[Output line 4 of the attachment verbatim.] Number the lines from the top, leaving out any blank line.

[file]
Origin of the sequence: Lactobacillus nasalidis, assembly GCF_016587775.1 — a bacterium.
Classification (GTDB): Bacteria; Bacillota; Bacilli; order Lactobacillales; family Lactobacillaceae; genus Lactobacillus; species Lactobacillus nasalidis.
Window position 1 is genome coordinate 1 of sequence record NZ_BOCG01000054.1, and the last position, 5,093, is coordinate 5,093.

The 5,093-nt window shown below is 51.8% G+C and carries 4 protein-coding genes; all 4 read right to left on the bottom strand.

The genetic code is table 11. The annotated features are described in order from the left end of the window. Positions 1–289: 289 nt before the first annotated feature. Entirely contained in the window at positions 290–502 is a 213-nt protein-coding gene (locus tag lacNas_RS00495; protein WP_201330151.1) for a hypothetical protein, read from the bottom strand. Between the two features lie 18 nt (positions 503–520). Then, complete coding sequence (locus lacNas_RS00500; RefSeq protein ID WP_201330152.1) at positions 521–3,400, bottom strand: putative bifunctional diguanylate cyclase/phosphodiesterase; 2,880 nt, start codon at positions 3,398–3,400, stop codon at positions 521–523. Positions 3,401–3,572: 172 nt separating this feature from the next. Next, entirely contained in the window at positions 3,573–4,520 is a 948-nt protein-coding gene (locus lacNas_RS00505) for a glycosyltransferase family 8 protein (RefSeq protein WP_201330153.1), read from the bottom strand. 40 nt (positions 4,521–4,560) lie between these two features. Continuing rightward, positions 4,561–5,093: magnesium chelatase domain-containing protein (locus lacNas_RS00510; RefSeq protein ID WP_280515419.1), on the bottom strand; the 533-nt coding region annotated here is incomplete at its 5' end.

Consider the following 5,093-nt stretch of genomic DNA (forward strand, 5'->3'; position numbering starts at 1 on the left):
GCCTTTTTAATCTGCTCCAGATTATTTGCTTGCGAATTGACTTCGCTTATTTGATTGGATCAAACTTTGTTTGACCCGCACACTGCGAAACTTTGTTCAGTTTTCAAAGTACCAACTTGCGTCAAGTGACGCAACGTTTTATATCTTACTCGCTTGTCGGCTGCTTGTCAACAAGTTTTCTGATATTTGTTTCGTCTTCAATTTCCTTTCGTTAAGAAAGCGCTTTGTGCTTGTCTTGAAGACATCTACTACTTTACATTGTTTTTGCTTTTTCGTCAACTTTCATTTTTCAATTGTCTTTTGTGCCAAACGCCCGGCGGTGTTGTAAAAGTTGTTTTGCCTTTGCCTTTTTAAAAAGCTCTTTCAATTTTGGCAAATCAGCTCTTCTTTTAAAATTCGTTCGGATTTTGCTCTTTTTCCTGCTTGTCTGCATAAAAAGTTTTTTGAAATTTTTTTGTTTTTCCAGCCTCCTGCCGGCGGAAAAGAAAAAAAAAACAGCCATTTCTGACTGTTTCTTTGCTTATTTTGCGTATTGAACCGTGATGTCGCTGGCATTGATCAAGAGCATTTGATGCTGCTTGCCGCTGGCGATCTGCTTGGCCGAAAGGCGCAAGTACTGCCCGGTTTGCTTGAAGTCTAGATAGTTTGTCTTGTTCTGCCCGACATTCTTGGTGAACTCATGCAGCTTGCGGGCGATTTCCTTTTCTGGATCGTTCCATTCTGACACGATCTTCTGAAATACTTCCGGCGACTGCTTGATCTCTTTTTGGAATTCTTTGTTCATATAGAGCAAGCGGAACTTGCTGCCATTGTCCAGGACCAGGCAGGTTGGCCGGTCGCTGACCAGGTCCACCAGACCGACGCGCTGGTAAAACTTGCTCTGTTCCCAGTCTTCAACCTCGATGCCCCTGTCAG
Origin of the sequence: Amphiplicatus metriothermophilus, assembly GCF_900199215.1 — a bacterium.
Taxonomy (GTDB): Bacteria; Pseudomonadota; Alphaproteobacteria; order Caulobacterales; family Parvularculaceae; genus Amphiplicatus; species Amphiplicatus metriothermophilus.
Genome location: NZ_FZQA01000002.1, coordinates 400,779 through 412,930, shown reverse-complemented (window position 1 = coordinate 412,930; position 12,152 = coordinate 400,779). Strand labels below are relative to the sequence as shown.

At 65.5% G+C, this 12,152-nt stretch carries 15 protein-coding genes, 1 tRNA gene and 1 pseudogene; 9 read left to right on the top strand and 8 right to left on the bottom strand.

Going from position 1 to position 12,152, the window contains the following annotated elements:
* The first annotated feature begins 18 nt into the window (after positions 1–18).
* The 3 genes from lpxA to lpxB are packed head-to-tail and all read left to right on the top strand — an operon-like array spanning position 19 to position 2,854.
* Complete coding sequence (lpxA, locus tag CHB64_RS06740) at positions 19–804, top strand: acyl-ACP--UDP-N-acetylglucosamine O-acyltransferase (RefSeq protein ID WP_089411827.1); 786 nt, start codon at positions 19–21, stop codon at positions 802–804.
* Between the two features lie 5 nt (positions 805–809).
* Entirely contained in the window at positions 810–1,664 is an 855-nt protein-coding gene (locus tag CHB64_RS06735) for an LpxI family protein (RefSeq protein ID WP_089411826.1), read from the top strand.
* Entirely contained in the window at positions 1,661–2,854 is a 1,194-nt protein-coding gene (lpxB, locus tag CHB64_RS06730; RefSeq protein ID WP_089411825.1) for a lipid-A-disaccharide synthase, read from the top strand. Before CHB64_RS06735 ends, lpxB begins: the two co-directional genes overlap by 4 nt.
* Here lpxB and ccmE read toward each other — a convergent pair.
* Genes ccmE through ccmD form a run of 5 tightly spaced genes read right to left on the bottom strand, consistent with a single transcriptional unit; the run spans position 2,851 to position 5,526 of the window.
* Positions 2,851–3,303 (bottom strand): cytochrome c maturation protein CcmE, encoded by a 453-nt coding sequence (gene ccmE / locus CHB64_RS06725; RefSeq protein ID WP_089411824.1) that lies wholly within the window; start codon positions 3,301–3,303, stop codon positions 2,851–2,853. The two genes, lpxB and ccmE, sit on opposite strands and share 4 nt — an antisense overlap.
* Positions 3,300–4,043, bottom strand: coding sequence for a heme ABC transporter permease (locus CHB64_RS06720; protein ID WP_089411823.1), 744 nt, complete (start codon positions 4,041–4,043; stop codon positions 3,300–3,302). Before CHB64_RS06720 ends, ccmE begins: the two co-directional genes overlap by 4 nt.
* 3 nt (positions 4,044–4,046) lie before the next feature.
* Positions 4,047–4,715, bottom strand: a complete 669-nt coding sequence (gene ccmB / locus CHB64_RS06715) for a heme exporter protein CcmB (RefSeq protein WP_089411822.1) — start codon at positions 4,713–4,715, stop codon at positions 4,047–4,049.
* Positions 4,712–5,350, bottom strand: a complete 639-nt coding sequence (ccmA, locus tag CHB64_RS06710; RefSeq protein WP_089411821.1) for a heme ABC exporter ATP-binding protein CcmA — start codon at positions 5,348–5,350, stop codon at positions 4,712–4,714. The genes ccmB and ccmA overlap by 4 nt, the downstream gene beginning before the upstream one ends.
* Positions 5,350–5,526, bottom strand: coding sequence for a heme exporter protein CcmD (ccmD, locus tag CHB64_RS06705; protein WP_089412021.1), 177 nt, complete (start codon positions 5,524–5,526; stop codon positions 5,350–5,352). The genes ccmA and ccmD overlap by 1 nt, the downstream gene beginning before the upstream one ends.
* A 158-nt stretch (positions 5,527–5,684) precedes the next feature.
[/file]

The 5,093-nt window shown below is 51.8% G+C and carries 4 protein-coding genes; all 4 read right to left on the bottom strand.